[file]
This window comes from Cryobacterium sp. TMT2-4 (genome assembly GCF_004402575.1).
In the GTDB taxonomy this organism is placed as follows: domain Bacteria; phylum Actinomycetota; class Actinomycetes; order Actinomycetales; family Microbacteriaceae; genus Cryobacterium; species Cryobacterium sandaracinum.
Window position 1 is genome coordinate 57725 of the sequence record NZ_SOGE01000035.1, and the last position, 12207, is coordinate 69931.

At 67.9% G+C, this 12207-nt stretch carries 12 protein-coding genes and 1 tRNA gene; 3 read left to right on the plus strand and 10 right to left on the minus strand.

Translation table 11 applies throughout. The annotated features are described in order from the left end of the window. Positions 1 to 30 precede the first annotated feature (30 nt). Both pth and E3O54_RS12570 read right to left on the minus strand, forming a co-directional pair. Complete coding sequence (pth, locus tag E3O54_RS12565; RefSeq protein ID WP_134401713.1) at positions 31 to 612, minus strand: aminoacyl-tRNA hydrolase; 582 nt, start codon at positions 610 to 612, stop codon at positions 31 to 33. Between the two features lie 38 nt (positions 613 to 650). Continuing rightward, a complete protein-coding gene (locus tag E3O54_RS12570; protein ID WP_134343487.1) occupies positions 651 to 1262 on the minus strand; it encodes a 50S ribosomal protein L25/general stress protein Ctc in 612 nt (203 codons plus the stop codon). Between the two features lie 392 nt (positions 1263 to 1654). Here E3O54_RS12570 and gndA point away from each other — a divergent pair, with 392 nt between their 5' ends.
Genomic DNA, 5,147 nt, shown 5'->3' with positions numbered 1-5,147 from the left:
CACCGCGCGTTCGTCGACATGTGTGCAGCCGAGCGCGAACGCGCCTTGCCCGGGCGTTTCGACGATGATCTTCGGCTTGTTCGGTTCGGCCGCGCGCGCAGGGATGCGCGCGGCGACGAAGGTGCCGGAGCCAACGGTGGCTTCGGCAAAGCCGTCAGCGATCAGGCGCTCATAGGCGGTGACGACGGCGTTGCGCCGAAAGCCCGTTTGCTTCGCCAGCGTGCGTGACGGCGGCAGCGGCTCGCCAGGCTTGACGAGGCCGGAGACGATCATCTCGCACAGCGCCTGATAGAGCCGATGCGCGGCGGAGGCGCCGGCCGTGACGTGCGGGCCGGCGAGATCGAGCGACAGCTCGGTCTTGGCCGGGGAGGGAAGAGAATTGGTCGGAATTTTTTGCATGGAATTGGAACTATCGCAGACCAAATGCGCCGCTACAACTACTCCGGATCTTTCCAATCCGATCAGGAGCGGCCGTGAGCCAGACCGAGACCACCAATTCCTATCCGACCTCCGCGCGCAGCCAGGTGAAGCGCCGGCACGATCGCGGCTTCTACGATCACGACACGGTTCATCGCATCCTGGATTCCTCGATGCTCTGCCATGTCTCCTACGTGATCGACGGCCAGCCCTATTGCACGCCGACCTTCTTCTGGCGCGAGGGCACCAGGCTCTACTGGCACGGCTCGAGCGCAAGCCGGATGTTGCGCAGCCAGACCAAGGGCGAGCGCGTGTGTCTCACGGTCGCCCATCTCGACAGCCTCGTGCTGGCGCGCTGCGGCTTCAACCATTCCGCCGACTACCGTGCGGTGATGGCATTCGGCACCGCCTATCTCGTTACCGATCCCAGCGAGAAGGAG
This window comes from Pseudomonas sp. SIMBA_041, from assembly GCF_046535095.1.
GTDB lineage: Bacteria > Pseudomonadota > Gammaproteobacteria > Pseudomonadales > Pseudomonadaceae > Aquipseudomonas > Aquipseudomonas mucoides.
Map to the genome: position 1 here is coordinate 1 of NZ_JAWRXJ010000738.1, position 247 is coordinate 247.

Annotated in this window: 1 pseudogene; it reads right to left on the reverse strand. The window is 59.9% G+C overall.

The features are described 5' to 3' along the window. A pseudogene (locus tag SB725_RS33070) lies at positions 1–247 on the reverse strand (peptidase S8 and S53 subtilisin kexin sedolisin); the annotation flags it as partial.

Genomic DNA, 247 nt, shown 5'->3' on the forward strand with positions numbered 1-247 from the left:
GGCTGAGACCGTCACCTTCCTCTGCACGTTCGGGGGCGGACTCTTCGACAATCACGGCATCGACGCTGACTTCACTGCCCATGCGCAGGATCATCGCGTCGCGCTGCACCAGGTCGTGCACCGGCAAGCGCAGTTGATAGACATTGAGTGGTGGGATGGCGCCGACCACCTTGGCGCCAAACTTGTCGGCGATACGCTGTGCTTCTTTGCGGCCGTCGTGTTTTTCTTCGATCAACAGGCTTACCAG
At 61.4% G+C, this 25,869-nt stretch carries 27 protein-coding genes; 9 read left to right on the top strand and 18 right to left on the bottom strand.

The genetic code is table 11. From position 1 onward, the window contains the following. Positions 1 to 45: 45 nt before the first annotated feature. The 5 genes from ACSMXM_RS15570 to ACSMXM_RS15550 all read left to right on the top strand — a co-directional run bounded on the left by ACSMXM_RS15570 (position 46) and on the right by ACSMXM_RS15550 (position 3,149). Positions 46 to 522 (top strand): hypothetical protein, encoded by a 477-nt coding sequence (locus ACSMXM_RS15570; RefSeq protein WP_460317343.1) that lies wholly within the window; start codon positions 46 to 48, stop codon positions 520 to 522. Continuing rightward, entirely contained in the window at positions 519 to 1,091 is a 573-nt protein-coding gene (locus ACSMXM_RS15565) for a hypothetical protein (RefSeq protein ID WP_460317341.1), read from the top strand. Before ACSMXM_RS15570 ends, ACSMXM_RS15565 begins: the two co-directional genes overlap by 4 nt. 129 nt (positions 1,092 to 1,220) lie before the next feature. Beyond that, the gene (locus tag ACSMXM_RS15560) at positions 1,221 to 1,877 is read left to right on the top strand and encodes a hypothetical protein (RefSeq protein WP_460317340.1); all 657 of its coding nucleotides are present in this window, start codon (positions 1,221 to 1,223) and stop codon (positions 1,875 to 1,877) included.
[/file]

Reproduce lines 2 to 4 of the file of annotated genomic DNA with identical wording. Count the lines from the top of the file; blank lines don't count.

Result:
In the GTDB taxonomy this organism is placed as follows: domain Bacteria; phylum Actinomycetota; class Actinomycetes; order Actinomycetales; family Microbacteriaceae; genus Cryobacterium; species Cryobacterium sandaracinum.
Window position 1 is genome coordinate 57725 of the sequence record NZ_SOGE01000035.1, and the last position, 12207, is coordinate 69931.

At 67.9% G+C, this 12207-nt stretch carries 12 protein-coding genes and 1 tRNA gene; 3 read left to right on the plus strand and 10 right to left on the minus strand.